Dominick White

Dominick White

An aspiring author and general jack of all trades. Attending college for a degree in digital media communications.

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    Latest Topics

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    How To Approach Dissenting Morality

    When we see a moral dilemma presented in creative mediums, we will all generally pick a side. People have their own moral compasses that dictate how they might react to a given situation. With Bethesda’s new title "Wolfenstein II: The New Colossus", a controversy of sorts arose with the games marketing campaign for being blatantly "kill Nazi’s". This is a game that is reflective of the tense current day political atmosphere in the United States; one that had some more conservative gamers taking offense to it. To them, it was seen as a blatant political statement by Bethesda in taking sides and being "politically correct". To more liberal gamers, it was pointed out that in American culture, Nazi’s, by the definition of World War II, are the bad guys and they always have been. "We’ve been killing Nazi’s in this series for many years now. Why should it be an issue now?" was a common response.

    So the following question came about as a result: How might you, if you could, handle a story if it tells a tale of an individual of a dissenting opinion (perhaps if it takes a political siding), and convince everyone, regardless of personal views, liberal/conservative or otherwise, to still enjoy it just the same? And can this be done effectively and appropriately at all without angering one side or the other.

    • That's a good topic. For me, general morality and specific political identities are different things.I don't know if I would have a lot of success convincing someone to play (and enjoy playing) a game that references a current, real-world political identity in a way that conflicted severely with that other person's own beliefs. Generally, sure, we might be nice people but still enjoy playing bad people in games and might do things in games that we would never do in real life. That's not the same thing as reflecting specific political views.I guess my strategy in that argument would be to talk about what games are and how they work, allowing us to do explore things we don't normally explore in real life. That argument may not get very far, though. Sometimes we don't want to explore something. I know I would have a hard time enjoying playing a character who was a hardcore white supremacist who wanted to get rid of whole groups of people. – JamesBKelley 3 years ago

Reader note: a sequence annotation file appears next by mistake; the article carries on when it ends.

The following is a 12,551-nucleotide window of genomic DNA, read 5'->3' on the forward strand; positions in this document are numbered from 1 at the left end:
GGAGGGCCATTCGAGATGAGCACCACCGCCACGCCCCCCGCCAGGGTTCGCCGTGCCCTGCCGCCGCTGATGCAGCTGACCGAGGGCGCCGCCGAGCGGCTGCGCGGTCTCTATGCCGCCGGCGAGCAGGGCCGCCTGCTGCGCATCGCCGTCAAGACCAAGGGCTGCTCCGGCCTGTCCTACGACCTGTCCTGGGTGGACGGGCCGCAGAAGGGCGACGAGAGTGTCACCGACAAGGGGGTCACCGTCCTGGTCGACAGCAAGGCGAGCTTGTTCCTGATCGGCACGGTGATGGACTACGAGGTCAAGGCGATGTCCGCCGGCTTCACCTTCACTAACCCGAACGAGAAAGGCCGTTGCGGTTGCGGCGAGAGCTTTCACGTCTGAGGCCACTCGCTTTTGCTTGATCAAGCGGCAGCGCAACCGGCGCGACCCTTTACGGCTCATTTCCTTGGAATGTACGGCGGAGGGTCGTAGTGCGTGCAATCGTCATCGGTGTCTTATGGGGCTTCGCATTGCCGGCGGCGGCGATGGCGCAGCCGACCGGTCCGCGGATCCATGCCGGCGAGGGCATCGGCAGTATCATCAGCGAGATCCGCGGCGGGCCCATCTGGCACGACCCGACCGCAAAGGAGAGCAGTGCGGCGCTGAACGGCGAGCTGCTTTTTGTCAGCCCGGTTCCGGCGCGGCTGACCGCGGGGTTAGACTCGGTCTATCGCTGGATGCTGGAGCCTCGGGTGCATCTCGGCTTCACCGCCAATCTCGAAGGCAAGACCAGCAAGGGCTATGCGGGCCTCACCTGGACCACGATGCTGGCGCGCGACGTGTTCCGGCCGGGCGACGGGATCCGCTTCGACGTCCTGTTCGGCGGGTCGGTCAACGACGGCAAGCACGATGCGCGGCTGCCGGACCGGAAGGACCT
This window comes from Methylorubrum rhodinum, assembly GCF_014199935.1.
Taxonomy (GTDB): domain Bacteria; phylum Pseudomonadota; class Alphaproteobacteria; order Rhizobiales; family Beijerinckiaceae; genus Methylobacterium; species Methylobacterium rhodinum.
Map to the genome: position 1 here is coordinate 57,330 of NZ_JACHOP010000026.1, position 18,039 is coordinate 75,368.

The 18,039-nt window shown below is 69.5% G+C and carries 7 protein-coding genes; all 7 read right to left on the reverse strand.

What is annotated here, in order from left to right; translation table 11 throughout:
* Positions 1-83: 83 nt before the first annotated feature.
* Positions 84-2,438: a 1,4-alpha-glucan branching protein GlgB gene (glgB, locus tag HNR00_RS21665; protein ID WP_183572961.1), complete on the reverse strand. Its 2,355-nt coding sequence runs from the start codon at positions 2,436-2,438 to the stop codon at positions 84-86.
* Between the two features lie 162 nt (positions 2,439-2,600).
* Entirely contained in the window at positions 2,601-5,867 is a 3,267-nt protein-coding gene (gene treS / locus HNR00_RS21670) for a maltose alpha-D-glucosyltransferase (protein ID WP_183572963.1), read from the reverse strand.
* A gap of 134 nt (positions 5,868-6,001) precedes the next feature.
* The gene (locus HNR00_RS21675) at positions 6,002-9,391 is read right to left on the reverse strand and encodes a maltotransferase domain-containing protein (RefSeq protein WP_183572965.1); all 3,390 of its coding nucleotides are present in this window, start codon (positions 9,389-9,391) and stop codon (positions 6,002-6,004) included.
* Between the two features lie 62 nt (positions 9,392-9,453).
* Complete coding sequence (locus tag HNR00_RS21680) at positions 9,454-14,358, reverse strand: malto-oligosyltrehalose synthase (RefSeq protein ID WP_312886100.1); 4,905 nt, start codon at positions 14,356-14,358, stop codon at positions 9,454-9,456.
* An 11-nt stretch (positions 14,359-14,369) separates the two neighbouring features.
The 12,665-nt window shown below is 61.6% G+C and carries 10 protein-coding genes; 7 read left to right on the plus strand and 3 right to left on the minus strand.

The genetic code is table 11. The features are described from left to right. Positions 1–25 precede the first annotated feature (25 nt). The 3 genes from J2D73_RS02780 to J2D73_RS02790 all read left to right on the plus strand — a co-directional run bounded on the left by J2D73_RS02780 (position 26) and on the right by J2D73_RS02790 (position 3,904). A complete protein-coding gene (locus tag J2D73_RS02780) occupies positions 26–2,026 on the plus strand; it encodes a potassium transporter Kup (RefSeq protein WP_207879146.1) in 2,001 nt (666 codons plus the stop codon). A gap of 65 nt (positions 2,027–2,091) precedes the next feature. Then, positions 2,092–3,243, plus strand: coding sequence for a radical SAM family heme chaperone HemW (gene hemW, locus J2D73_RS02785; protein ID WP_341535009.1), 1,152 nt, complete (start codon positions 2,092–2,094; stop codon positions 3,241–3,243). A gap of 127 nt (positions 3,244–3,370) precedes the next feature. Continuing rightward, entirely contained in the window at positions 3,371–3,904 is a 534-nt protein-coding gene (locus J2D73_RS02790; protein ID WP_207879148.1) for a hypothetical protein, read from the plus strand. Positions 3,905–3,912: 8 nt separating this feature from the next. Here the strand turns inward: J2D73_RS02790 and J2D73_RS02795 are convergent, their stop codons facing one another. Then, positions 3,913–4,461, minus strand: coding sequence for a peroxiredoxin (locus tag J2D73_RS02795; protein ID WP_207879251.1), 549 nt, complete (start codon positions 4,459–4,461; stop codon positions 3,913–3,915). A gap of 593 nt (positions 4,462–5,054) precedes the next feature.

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    Latest Comments

    Dominick White

    Now I am a female to male transgender myself, as well as being gay. But I feel that the overt political awareness is almost a tad too strong in the media. Now I am fully supportive of LGBT representation in our media, but I feel like it needs to be less obvious. I feel that these directors are putting in these characters for the sole reason to say, “look! We have gay characters! Look how progressive we are!”

    That’s fine in one way, but on the other end, a lot of times these characters only struggle has to do with their sexuality/gender. If a character is gay, their biggest struggle is abuse, coming to terms with sexuality/gender, or perhaps their relationship problems. Their purpose of a character is solely to be gay or transgender. That being said, I would much rather see a quality character of LGBT minority over quantity.

    Transgender Characters on Television: Quality vs. Quantity
    Dominick White

    Jonathan, I have been a long time follower of your work on DeviantART, so firstly, I would like to congratulate you on your first publication.

    I feel that even if the film/show/etc is violent and or possibly scary, it should be able to be viewed by children so long as it is intended for younger viewing in the first place. Even if they are scared by what they are seeing, I believe it toughens them up and allows them to experience stronger emotional scenes from such an early age that it allows the child to understand the emotions that come along with them at an earlier part of their life, which could be important to their emotional growth.

    Should Children's Films be Dark or Light?
    Dominick White

    After playing “Journey” for the first time this last week, I, as a strong supporter of the idea that video games can be art, have come to the conclusion that sometimes less is best. What one person deems as being artistic will vary from person to person, same as like going through an art museum, but video games easily hold the same potential.

    Games as Art: Displacement within the Art Gallery